As for volunteering, this year there were 1100 volunteers signing up. That is as big as it was during last year. Because of that, they’ve developed a new system for how volunteers can see a film for free. They would now have to wait in the rush line and wait until availability is know in order to get a seat for the film. Makes sense since it is quite common for volunteers to horde a lot of free showings during the fest. There is a plus: volunteers that serve their shift in its entirety can receive a voucher to get their own free ticket for certain films. It has to be done online. That makes better sense. I anticipate to see a lot of good films. I’m doing something new for volunteering. This year, I’ll be a driver. I am to drive people from the Sutton Hotel to the cinemas, the hotel to the airport, or pick people up from the airport to the Sutton Hotel or wherever they want to be dropped off. They will range from actors to directors to film crew to special guests. This is something new to look forward to. And I drive a Lexus SUV!
This year’s roster of films promises a lot of attractions This year’s VIFF claims to show over 300 shorts and feature films from 84 countries or regions. As of press time, 11 films are official submissions for the category of Best Foreign Language Film for this year’s Oscars. A footnote worth adding is Quit Staring At My Plate from last year’s VIFF is Croatia’s official entry in the category for this year. Canadian films will remain the focus as has been in past Festivals.
This year’s top sponsors include Telus, Telefilm Canada (which is celebrating its 50th year), Christie screens, Delta Airlines, Lexus and Creative BC. SuperChannel will take over the People’s Choice awards again.
As for highlights, here’s a list of some of the films headlining the VIFF:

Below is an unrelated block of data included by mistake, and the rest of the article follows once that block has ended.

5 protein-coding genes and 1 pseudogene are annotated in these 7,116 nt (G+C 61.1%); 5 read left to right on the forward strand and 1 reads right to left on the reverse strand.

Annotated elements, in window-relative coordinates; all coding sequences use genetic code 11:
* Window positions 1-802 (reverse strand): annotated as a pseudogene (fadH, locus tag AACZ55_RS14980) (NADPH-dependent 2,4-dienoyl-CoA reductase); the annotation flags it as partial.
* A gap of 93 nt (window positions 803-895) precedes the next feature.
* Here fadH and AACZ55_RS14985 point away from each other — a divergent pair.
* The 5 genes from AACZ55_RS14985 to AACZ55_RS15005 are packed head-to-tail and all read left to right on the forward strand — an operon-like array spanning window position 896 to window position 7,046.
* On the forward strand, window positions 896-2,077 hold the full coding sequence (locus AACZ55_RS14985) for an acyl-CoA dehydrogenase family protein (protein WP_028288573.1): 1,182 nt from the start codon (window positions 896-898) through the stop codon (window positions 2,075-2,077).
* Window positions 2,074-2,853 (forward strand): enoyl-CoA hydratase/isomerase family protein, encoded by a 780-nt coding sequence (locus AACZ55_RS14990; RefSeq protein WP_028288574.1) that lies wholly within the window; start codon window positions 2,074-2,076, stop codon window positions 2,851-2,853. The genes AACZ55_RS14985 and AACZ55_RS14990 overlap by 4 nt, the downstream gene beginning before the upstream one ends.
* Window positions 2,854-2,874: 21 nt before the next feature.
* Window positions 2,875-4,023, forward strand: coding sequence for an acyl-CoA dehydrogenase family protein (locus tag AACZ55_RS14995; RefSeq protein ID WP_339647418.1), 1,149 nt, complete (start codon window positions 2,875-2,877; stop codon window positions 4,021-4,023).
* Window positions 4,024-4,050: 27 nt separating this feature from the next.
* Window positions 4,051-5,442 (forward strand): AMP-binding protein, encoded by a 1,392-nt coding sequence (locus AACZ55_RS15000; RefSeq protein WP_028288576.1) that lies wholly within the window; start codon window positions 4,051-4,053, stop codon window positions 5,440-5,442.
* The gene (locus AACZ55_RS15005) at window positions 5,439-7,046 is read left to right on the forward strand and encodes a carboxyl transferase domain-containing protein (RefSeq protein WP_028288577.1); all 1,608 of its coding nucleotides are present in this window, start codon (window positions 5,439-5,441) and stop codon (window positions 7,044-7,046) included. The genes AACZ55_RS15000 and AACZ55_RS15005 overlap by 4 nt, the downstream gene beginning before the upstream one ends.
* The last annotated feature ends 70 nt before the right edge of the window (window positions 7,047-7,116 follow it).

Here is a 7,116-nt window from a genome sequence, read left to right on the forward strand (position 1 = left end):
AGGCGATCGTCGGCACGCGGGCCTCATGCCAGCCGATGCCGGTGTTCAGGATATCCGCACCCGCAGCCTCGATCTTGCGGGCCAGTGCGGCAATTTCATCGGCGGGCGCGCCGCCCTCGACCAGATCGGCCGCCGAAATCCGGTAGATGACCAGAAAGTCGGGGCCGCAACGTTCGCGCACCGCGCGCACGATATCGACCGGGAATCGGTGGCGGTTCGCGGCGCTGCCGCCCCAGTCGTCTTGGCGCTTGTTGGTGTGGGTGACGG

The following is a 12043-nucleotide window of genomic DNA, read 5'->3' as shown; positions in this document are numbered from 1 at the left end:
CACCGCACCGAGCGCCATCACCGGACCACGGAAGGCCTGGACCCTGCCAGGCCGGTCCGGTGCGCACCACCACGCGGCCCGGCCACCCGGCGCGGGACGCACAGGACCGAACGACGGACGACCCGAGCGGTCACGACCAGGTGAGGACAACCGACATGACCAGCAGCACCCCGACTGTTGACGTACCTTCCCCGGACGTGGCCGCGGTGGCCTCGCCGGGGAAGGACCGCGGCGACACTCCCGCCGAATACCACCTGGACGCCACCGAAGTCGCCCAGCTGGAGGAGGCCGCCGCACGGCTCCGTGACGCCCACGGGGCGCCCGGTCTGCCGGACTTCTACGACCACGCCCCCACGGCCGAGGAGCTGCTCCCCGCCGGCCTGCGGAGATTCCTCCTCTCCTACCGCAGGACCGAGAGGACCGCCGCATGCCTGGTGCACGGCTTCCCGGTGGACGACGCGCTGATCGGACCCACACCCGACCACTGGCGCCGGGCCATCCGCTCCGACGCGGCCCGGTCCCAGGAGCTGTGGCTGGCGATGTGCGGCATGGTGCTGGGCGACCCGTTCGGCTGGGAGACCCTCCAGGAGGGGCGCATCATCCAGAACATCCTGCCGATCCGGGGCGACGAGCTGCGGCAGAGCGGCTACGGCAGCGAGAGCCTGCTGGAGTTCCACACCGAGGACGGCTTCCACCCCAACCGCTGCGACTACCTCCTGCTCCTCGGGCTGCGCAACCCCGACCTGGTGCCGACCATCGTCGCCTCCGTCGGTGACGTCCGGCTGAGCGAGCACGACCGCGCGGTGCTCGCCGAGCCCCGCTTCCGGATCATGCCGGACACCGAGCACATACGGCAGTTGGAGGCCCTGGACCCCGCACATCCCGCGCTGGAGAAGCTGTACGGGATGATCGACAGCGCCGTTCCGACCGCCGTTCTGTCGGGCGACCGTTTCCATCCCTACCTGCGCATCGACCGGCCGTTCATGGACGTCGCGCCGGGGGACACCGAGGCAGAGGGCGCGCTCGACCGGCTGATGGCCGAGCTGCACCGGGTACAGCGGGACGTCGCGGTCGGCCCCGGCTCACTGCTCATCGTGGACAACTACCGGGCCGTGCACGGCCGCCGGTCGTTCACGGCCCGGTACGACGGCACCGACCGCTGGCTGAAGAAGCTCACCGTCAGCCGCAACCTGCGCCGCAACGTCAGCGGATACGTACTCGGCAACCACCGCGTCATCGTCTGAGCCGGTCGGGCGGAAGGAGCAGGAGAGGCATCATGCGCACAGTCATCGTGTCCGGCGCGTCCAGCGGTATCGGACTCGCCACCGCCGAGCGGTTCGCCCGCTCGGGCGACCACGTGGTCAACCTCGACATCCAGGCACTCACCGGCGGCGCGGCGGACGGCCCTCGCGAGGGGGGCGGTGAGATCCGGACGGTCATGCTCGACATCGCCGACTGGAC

- OPENING GALA: Meditation park – Chinese Canadian director Mina Shum directs a live-action story set in Vancouver. Stars Sandra Oh..
- CLOSING GALA: Wonderstruck – Todd Haynes worked with Julianne Moore in 2002’s Far From Heaven. Here, Haynes and Moore return in a film that promises to be another delight.
- Borg vs. McEnroe – A film starring Shia LaBeouf about one of the greatest tennis rivalries of all-time.
- Breathe – Andy Serkis’ directorial debut about a young couple (Andrew Garfield and Claire Foy) whose young marriage is threatened by the husband’s sudden disability.
- Call Me By Your Name – Stars Armie Hammer. A story about sexual awakening in the 1980’s.
- A Fantastic Woman – A Spanish film of a trans woman dealing with life after losing the man she loves. won Best Screenplay at the Berlin Film Festival
- The Florida Project – Willem Dafoe stars in this film about a hotel manager with a hard heart who changes thanks to a six year-old girl.
- Happy End – Michael Haneke is back! This is a story of a privileged family living alone in their estate with their fortunes threatened over time.
- The Hidden Sword– Considered to be the biggest highlight of Asian film in the festival. This promises a lot of sword action.